Colombia rebels troubled by peace talks spy report
HAVANA (AP) — A high-ranking member of Colombia’s largest guerrilla army said Wednesday it is very concerned over a report that an elite unit of the South American nation’s military allegedly spied on the electronic communications of negotiators at peace talks in Havana.
Ivan Marquez, the nom de guerre of a rebel with the Revolutionary Armed Forces of Colombia, or FARC, said the guerrillas believe that if the military spied on government negotiators, surely it snooped on their communications as well.
“Not only is the peace delegation of the government being spied on from Colombia, but especially the peace delegation of the FARC,” said Marquez, whose legal name is Luciano Marin Arango, at a news conference in the Cuban capital.
“What is happening is truly grave,” he said, and called on President Juan Manuel Santos’ government to provide an explanation.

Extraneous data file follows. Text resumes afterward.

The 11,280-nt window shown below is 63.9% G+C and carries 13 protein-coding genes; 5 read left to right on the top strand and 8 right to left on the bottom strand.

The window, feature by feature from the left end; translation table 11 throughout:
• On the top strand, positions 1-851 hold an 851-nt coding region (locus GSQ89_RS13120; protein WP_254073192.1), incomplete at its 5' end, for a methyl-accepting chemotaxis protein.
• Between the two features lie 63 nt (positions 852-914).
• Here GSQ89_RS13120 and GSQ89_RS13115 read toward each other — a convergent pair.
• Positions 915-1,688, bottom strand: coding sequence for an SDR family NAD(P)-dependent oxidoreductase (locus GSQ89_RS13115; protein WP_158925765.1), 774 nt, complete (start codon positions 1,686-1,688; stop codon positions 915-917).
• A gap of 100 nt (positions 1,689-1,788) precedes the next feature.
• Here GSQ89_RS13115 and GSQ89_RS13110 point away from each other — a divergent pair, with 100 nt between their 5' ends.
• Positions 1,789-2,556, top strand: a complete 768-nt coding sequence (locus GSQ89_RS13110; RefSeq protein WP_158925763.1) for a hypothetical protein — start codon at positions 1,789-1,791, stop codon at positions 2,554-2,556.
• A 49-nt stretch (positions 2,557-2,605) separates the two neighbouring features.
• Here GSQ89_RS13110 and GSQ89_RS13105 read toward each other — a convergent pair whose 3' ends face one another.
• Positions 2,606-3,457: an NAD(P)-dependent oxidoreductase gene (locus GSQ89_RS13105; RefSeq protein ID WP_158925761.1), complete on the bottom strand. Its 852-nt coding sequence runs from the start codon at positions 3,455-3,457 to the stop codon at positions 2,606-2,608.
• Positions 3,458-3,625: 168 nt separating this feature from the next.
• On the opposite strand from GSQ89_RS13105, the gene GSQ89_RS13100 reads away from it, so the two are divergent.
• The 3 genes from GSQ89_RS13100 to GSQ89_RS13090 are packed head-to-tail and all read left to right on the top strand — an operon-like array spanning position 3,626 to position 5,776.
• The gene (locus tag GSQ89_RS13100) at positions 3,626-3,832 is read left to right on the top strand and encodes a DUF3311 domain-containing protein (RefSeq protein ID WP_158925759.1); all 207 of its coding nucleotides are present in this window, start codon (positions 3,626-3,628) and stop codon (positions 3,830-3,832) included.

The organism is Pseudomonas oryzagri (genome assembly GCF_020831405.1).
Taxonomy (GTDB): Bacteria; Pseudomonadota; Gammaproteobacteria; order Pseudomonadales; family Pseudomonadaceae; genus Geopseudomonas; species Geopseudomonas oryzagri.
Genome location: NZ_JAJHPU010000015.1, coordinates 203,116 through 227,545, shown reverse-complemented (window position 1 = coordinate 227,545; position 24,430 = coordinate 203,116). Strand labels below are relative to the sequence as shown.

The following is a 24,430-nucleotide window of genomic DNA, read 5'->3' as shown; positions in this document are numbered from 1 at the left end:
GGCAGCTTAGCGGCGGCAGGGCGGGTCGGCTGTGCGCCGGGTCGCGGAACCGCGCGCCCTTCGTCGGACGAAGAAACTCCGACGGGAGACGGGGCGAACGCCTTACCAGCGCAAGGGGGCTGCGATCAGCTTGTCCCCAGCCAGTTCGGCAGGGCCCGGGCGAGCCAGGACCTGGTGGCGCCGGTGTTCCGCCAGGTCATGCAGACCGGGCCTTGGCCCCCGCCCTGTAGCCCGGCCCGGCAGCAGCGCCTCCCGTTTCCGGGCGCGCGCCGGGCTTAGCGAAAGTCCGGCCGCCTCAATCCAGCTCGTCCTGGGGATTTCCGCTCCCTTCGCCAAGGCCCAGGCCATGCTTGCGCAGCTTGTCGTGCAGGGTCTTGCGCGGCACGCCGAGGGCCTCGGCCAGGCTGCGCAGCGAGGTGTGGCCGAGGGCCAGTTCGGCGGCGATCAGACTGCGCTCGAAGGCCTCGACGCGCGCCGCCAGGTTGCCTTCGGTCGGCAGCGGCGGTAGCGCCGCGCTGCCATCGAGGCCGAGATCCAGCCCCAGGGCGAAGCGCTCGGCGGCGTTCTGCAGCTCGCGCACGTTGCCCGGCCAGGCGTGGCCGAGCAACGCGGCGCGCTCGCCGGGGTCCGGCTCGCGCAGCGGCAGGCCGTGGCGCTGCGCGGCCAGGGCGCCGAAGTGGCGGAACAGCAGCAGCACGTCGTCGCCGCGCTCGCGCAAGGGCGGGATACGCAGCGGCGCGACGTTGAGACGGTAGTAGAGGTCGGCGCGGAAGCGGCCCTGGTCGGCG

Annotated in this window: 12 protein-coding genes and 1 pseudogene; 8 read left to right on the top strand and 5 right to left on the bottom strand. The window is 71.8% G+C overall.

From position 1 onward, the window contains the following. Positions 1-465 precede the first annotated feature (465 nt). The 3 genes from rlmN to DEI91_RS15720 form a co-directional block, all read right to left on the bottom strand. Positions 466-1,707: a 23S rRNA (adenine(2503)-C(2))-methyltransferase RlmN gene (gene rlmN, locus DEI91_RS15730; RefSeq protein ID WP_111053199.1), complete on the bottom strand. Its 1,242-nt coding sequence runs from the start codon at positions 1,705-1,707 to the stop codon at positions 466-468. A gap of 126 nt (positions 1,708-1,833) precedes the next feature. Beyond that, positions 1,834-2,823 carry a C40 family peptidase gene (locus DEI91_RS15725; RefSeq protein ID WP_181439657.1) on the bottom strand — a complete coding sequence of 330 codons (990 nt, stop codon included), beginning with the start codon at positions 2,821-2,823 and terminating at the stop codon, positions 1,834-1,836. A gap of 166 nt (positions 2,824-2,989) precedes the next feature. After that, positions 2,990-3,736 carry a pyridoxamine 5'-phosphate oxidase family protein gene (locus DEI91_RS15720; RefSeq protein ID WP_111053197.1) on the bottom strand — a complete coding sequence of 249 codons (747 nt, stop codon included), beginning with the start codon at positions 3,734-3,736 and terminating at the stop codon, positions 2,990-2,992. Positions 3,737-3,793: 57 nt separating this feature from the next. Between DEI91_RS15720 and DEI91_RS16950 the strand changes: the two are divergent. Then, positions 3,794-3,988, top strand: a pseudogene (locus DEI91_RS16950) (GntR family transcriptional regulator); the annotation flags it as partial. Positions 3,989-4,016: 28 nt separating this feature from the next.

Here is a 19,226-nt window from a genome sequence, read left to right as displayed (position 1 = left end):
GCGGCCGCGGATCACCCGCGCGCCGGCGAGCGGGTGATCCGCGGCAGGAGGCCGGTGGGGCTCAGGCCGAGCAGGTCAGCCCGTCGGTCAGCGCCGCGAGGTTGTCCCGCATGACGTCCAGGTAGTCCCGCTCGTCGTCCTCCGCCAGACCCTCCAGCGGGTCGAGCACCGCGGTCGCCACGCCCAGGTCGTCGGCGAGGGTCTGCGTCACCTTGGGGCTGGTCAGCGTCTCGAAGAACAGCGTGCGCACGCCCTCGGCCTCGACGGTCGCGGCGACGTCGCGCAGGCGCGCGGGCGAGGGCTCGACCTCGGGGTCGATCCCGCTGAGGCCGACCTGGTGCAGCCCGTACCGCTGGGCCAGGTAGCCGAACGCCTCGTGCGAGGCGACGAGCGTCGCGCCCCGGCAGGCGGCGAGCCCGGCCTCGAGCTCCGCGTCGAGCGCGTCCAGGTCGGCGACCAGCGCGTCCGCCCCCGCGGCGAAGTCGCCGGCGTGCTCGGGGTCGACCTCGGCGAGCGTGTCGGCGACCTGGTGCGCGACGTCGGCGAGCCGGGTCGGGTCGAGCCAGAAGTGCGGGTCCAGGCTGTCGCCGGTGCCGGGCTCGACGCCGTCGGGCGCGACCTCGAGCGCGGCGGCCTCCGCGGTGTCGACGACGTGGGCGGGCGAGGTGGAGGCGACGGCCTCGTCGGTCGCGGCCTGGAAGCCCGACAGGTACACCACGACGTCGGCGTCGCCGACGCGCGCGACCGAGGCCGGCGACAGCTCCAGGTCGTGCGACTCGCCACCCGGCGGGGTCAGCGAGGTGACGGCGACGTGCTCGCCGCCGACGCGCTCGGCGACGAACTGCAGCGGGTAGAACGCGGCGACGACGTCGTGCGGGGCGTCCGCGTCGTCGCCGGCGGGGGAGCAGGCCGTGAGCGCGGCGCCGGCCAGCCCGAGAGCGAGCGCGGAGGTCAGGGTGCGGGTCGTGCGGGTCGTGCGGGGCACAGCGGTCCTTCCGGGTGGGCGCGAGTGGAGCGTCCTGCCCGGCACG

The allegations surfaced Monday in an article by the Colombian newsmagazine Semana, which reported that for more than a year, cyber-spies and civilian hackers they recruited monitored emails and text messages from Santos’ representatives at the talks.
The following day, Santos denied that his administration was involved. He also ordered an investigation into whether “rogue elements in the military” were allied with “dark forces” trying to sabotage the peace talks.
“The government will have to answer to the country and act in such a way as to leave no doubt about the origen and intent of this kind of activity, which would appear to be an attack on ... peace for Colombia,” Marquez said Wednesday.
Officials have not said who may have been responsible for the alleged electronic monitoring, though two army generals have been suspended.
Colombian government and rebel delegates have been negotiating in the Cuban capital since late 2012.
Andrea Rodriguez on Twitter: www.twitter.com/ARodriguezAP